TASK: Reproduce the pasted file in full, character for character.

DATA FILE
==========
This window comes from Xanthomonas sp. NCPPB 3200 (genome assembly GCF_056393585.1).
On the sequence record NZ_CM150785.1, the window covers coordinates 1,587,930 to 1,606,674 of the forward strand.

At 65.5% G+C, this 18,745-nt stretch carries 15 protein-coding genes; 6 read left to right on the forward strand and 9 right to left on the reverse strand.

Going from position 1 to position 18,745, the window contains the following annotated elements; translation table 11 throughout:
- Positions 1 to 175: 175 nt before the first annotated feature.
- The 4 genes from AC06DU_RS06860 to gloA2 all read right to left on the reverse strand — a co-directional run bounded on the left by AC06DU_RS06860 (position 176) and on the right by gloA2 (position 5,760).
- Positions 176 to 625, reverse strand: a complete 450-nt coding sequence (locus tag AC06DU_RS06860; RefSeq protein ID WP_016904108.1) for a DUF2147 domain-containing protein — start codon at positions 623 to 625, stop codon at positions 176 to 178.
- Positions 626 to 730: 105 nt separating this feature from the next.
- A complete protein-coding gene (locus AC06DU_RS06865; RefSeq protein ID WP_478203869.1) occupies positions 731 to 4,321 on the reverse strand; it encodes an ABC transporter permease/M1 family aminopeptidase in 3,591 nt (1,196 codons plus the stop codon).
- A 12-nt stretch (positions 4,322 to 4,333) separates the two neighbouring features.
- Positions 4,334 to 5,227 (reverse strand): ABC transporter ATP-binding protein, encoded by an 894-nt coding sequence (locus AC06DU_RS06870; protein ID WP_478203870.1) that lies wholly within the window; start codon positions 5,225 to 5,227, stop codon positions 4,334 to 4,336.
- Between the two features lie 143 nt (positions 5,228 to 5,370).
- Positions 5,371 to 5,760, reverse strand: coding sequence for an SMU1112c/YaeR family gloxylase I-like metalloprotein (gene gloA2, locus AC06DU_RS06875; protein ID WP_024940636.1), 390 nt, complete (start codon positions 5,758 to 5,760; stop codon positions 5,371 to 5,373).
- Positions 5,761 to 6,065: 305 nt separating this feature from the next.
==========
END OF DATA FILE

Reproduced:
This window comes from Xanthomonas sp. NCPPB 3200 (genome assembly GCF_056393585.1).
On the sequence record NZ_CM150785.1, the window covers coordinates 1,587,930 to 1,606,674 of the forward strand.

At 65.5% G+C, this 18,745-nt stretch carries 15 protein-coding genes; 6 read left to right on the forward strand and 9 right to left on the reverse strand.

Going from position 1 to position 18,745, the window contains the following annotated elements; translation table 11 throughout:
- Positions 1 to 175: 175 nt before the first annotated feature.
- The 4 genes from AC06DU_RS06860 to gloA2 all read right to left on the reverse strand — a co-directional run bounded on the left by AC06DU_RS06860 (position 176) and on the right by gloA2 (position 5,760).
- Positions 176 to 625, reverse strand: a complete 450-nt coding sequence (locus tag AC06DU_RS06860; RefSeq protein ID WP_016904108.1) for a DUF2147 domain-containing protein — start codon at positions 623 to 625, stop codon at positions 176 to 178.
- Positions 626 to 730: 105 nt separating this feature from the next.
- A complete protein-coding gene (locus AC06DU_RS06865; RefSeq protein ID WP_478203869.1) occupies positions 731 to 4,321 on the reverse strand; it encodes an ABC transporter permease/M1 family aminopeptidase in 3,591 nt (1,196 codons plus the stop codon).
- A 12-nt stretch (positions 4,322 to 4,333) separates the two neighbouring features.
- Positions 4,334 to 5,227 (reverse strand): ABC transporter ATP-binding protein, encoded by an 894-nt coding sequence (locus AC06DU_RS06870; protein ID WP_478203870.1) that lies wholly within the window; start codon positions 5,225 to 5,227, stop codon positions 4,334 to 4,336.
- Between the two features lie 143 nt (positions 5,228 to 5,370).
- Positions 5,371 to 5,760, reverse strand: coding sequence for an SMU1112c/YaeR family gloxylase I-like metalloprotein (gene gloA2, locus AC06DU_RS06875; protein ID WP_024940636.1), 390 nt, complete (start codon positions 5,758 to 5,760; stop codon positions 5,371 to 5,373).
- Positions 5,761 to 6,065: 305 nt separating this feature from the next.